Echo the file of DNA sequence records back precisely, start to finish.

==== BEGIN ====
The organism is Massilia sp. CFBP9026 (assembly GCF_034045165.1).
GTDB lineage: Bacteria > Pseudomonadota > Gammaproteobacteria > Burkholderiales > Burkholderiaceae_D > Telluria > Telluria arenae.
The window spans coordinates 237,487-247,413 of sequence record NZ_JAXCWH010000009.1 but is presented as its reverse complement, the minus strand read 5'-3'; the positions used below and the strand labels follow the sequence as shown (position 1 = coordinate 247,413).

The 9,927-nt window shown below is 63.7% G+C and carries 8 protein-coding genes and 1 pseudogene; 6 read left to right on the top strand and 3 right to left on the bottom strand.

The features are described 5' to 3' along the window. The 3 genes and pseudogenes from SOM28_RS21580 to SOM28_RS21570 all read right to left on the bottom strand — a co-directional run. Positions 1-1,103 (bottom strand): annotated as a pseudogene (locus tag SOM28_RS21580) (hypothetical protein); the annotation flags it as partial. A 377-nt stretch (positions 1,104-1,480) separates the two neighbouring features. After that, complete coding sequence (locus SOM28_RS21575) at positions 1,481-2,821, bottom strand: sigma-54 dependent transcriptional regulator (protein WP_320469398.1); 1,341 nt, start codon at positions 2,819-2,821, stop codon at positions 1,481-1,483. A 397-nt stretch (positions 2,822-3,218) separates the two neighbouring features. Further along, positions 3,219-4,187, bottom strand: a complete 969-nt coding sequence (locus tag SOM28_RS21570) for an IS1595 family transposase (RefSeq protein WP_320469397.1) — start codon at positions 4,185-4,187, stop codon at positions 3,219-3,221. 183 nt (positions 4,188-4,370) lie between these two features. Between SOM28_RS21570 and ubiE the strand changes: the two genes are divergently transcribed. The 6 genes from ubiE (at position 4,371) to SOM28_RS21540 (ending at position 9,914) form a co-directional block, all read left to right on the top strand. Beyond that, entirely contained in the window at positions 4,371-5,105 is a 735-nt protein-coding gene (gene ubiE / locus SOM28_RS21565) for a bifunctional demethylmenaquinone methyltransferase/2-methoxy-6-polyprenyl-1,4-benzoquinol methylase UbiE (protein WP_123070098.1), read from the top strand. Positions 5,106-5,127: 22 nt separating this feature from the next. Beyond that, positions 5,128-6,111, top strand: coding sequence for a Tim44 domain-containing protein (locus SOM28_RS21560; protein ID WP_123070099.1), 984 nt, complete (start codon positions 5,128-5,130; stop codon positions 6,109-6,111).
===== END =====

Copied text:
The organism is Massilia sp. CFBP9026 (assembly GCF_034045165.1).
GTDB lineage: Bacteria > Pseudomonadota > Gammaproteobacteria > Burkholderiales > Burkholderiaceae_D > Telluria > Telluria arenae.
The window spans coordinates 237,487-247,413 of sequence record NZ_JAXCWH010000009.1 but is presented as its reverse complement, the minus strand read 5'-3'; the positions used below and the strand labels follow the sequence as shown (position 1 = coordinate 247,413).

The 9,927-nt window shown below is 63.7% G+C and carries 8 protein-coding genes and 1 pseudogene; 6 read left to right on the top strand and 3 right to left on the bottom strand.

The features are described 5' to 3' along the window. The 3 genes and pseudogenes from SOM28_RS21580 to SOM28_RS21570 all read right to left on the bottom strand — a co-directional run. Positions 1-1,103 (bottom strand): annotated as a pseudogene (locus tag SOM28_RS21580) (hypothetical protein); the annotation flags it as partial. A 377-nt stretch (positions 1,104-1,480) separates the two neighbouring features. After that, complete coding sequence (locus SOM28_RS21575) at positions 1,481-2,821, bottom strand: sigma-54 dependent transcriptional regulator (protein WP_320469398.1); 1,341 nt, start codon at positions 2,819-2,821, stop codon at positions 1,481-1,483. A 397-nt stretch (positions 2,822-3,218) separates the two neighbouring features. Further along, positions 3,219-4,187, bottom strand: a complete 969-nt coding sequence (locus tag SOM28_RS21570) for an IS1595 family transposase (RefSeq protein WP_320469397.1) — start codon at positions 4,185-4,187, stop codon at positions 3,219-3,221. 183 nt (positions 4,188-4,370) lie between these two features. Between SOM28_RS21570 and ubiE the strand changes: the two genes are divergently transcribed. The 6 genes from ubiE (at position 4,371) to SOM28_RS21540 (ending at position 9,914) form a co-directional block, all read left to right on the top strand. Beyond that, entirely contained in the window at positions 4,371-5,105 is a 735-nt protein-coding gene (gene ubiE / locus SOM28_RS21565) for a bifunctional demethylmenaquinone methyltransferase/2-methoxy-6-polyprenyl-1,4-benzoquinol methylase UbiE (protein WP_123070098.1), read from the top strand. Positions 5,106-5,127: 22 nt separating this feature from the next. Beyond that, positions 5,128-6,111, top strand: coding sequence for a Tim44 domain-containing protein (locus SOM28_RS21560; protein ID WP_123070099.1), 984 nt, complete (start codon positions 5,128-5,130; stop codon positions 6,109-6,111).